It’s easy to see that, over time, stuff can accumulate in your crawlspace, attic, spare bedroom, closets, or other areas of your home. While you may be able to find a place for everything in your home now, what happens after your children have flown the coop and you no longer need that four-bedroom house?
It means it’s time to downsize your home — no easy task.
I’m a total packrat, so moving and downsizing has always been stressful for me. It’s tough to determine what stays and what goes when you have a memory attached to items or feel like you need to keep everything, in case you’ll need it at some point. Do you need to keep those birthday cards from when you turned 18? And, do you really need that 30-year-old badminton racket that hasn’t been used in 25 years? Here are a few tips that have helped me judge what to keep and what to purge.
Know what space you have to work with
Knowing how much space you’ll have in your new place will help you determine the extent you’ll need to downsize.
We’ll use clothing as an example. Chances are that plaid suit with the fat collar and wide tie aren’t coming back into style, so that’s an easy thing to get rid of, but items like an old leather jacket might still have some relevance today – making it a little tough to trash from your closet.
Knowing the amount of closet space you’ll have in your new Lower Mainland house or apartment can give you a much better idea of how to sort through your items.
The same can be said for other items hidden in the depths of your home. Maybe you no longer need that 10-foot Christmas tree, and you can replace it with a smaller one. It might not seem like it would save a lot of space, but every inch counts when it comes to playing Tetris in your crawlspace or attic.
You might also have to play Tetris in your living room. That couch and loveseat combo that worked well in your old living room might not fit in your new home.
Judge an item’s worth
Like with the leather jacket and plaid suit, you have to determine what you’re going to be using again.
With clothing, there’s an easy way to determine what you should keep and what you should toss. First, rotate the way you normally hang your clothes so that the hanger hook faces the opposite direction. Then, when you wear an item, flip that hanger back. This will show you what you are and aren’t wearing, thus tipping you off to what you should drop off at the thrift shop.
With seasonal items it can be trickier, but still very possible. With each box you sort through, think about how often you use each of those items. For example, that second string of lights that you only use every three years can probably go. Same goes for that box of ornaments that won’t fit on a smaller tree.
Force your kids to take their stuff
It’s natural for your kids to leave things in their childhood home as they begin to establish a Vancouver home of their own. Chances are they won’t have room for everything they own. My sister still has a horse saddle and other riding gear in my parents’ garage because she doesn’t have space.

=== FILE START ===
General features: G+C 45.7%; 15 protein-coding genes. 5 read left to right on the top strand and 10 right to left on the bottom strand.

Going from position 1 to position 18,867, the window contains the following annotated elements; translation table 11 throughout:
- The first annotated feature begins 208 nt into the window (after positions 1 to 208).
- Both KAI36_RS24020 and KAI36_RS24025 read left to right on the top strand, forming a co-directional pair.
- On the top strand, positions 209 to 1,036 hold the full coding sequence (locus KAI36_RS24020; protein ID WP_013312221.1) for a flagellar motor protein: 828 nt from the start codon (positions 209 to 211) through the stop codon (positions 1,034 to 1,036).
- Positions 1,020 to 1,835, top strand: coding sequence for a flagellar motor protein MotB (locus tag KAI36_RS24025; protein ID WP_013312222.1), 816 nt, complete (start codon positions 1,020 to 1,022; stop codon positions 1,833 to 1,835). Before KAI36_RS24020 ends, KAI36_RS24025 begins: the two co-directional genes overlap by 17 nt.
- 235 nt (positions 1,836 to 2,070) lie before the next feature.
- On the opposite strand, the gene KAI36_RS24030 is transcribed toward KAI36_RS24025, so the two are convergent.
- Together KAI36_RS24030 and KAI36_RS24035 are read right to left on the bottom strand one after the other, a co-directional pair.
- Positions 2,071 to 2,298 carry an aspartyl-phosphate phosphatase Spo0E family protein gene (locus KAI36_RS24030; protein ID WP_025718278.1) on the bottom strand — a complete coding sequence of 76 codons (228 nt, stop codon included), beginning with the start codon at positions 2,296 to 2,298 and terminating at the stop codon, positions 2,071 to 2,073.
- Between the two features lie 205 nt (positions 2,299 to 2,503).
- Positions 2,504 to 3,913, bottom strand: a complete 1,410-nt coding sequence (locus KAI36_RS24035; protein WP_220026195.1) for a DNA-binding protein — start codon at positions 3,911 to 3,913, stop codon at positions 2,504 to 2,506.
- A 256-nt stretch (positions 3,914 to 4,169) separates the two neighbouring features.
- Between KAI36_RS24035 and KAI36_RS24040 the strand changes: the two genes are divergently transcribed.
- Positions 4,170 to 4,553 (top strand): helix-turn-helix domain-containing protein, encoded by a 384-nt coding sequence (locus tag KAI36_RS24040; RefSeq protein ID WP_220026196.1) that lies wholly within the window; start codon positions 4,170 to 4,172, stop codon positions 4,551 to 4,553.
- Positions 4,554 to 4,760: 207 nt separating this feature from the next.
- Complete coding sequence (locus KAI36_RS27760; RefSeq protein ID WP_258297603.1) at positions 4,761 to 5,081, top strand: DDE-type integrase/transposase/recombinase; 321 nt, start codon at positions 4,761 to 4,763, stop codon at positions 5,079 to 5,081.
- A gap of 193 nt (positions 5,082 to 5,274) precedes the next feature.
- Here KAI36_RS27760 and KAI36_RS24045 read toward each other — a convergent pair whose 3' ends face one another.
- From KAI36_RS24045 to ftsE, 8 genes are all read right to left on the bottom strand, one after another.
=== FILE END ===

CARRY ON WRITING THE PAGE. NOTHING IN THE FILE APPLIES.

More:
It’s amazing how much room you can find just by getting rid of their stuff, especially if you’re still holding onto large furniture items from their rooms.
Consider other storage options
Your house might have less storage space, but that doesn’t mean the yard does. In that case, a shed can help free up garage space.
In the case of my parents’ house, tools, gardening provisions, and sports gear took up most of the garage, while much of it could have fit in a shed.
A storage unit — although they can be pricey — can be a viable temporary solution to hold some items you’re not entirely sure what to do with yet.
Be relentless — if you don’t need it, toss it
The toughest things to let go of are always the ones with some nostalgia or memory attached to them. But like with your clothes, you shouldn’t keep things you aren’t using.
I used to be an avid collector of shoes, but I quickly realized I was wearing only two or three pairs out of the 20 I owned. That space was wasted on shoes that were collecting dust.
My parents have been holding on to a record player since they first got married almost 40 years ago. It might come out every once in a while, but the majority of the time they’ve owned said record player, it’s been collecting dust along with the records that go with it.
Let me be clear though, I’m not encouraging them to dump this antique in the trash. It still has a lot of life left in it and would be really appreciated by whoever picks it up.
Encourage and promote recycling
Just because you’re done with an item, doesn’t mean someone else can’t find a good use for it. Local thrift shops are always looking for donations, and the proceeds go towards a good cause.
Depending on the item, you might be able to collect some cash through sites like Craigslist or Kijiji.
Repurposing like that is what we at 604-TRASH-IT pride ourselves on. We hate to see perfectly good items go to the landfill when we know there are other people who could appreciate them.
To date, we’ve helped steer over 2.6 million pounds of items away from the landfill —
and you can help that number grow. If you’ve sorted out what you want to purge and what you want to keep for your downsize, give us a call and we can pick up your unwanted items for an affordable price.
Looking to downsize your home? Contact 604-TRASH-IT today!